Kamis, 29 November 2012

jalan jalan ke singapore


jalan jalan ke singapore Because the cats were registered as Abyssinians in the import certificates,[3] and because the Meadows had been breeders of Abyssinian, Burmese, and Siamese,[1] some have speculated that the Singapura is a Burmese/Abyssinian cross and it has even been described as such by CFA Judges.[2] The resemblance of some Burmese/Abyssinian cross to the Singapura, as well as the Singapura's small litter size, which is uncommon in natural breeds, added more doubts to the Meadows' story.[5]
The CFA investigated the incident at the request of a Singapura breed club. In the investigation, Hal Meadow told the investigation board that the three cats were grandchildren of four local cats he sent back to the US during a previous sensitive business trip to Singapore in 1971,[1] contradicting the Meadows' earlier claim of the foundation cats' origin. Apparently Tommy Meadow lied about it to conceal the secret trip.[5] The CFA found no wrongdoing and kept the Singapura's status as a natural breed. CFA's Joan Miller said that "Whether they mated on the streets of Singapore or whether they mated in Michigan, it doesn't really matter." Referring to the cat picked up from the SPCA in 1981, she said that "In addition, there is at least one documented cat that is behind many Singapura pedigrees and it was picked up at the pound. Even with none of the cats the Meadows brought in we still have a legitimate cat from Singapore behind our Singapuras."[1]
Recent studies in 2007 based on feline DNA showed that there are very few genetic differences between the Singapura and Burmese,[6] adding support to the claim that the Singapura is not a natural breed.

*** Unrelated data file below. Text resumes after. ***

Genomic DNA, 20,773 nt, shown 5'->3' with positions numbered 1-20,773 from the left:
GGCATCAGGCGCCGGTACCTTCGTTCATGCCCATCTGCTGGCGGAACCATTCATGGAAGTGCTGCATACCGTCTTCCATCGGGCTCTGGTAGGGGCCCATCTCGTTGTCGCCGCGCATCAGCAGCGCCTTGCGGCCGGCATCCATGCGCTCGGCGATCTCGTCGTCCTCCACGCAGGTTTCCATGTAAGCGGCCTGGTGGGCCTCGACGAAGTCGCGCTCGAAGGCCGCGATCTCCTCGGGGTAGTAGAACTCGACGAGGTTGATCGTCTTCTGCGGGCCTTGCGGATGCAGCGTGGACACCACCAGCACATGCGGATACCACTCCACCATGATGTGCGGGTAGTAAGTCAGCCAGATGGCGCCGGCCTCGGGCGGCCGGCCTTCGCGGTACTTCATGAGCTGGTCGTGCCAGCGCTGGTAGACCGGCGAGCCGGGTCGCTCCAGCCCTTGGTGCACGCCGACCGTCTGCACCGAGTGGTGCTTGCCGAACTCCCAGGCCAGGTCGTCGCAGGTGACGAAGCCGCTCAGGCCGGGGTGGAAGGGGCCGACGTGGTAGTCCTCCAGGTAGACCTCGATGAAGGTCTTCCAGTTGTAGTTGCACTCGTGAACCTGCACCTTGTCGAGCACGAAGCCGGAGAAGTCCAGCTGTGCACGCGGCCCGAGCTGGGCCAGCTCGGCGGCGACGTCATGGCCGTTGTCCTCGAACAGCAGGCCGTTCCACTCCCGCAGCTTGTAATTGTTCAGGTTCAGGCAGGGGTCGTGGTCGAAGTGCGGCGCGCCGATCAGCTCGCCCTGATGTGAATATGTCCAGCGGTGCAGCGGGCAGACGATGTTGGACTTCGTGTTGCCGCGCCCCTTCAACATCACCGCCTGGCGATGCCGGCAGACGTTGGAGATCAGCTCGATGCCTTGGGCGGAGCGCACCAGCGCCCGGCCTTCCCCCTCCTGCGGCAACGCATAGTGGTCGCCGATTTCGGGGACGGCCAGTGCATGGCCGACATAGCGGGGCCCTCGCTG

[edit]Singapuras in Singapore


A local brown tabby lying beside the Kucinta sculptures by the Singapore River
The Singapore Tourist and Promotion Board (STPB) proceeded with the decision to use the breed (advertised under the name Kucinta) as a tourism mascot after CFA concluded its investigation. The name Kucinta is an amalgamation of the Malay words kucing (cat) and cinta (love) and taken from the winning entry in a naming competition. Sculptures of the Singapura can be found by the Singapore River.[5]
While brown cats with ticked coats can occasionally be seen, few if any resembles the Singapura, with the majority of cats being bobtailed tabbies, tortoiseshells or bicolor, and the move by the STPB is seen by locals to be an advertising move based on the popularity of the breed among tourists at that time.[7]
In 2004, the Singapore Zoo hosted a temporary exhibit of Singapura cats in celebration of the nation's 39th National Day. Four Singapura cats were loaned from their owners for the event.[8]

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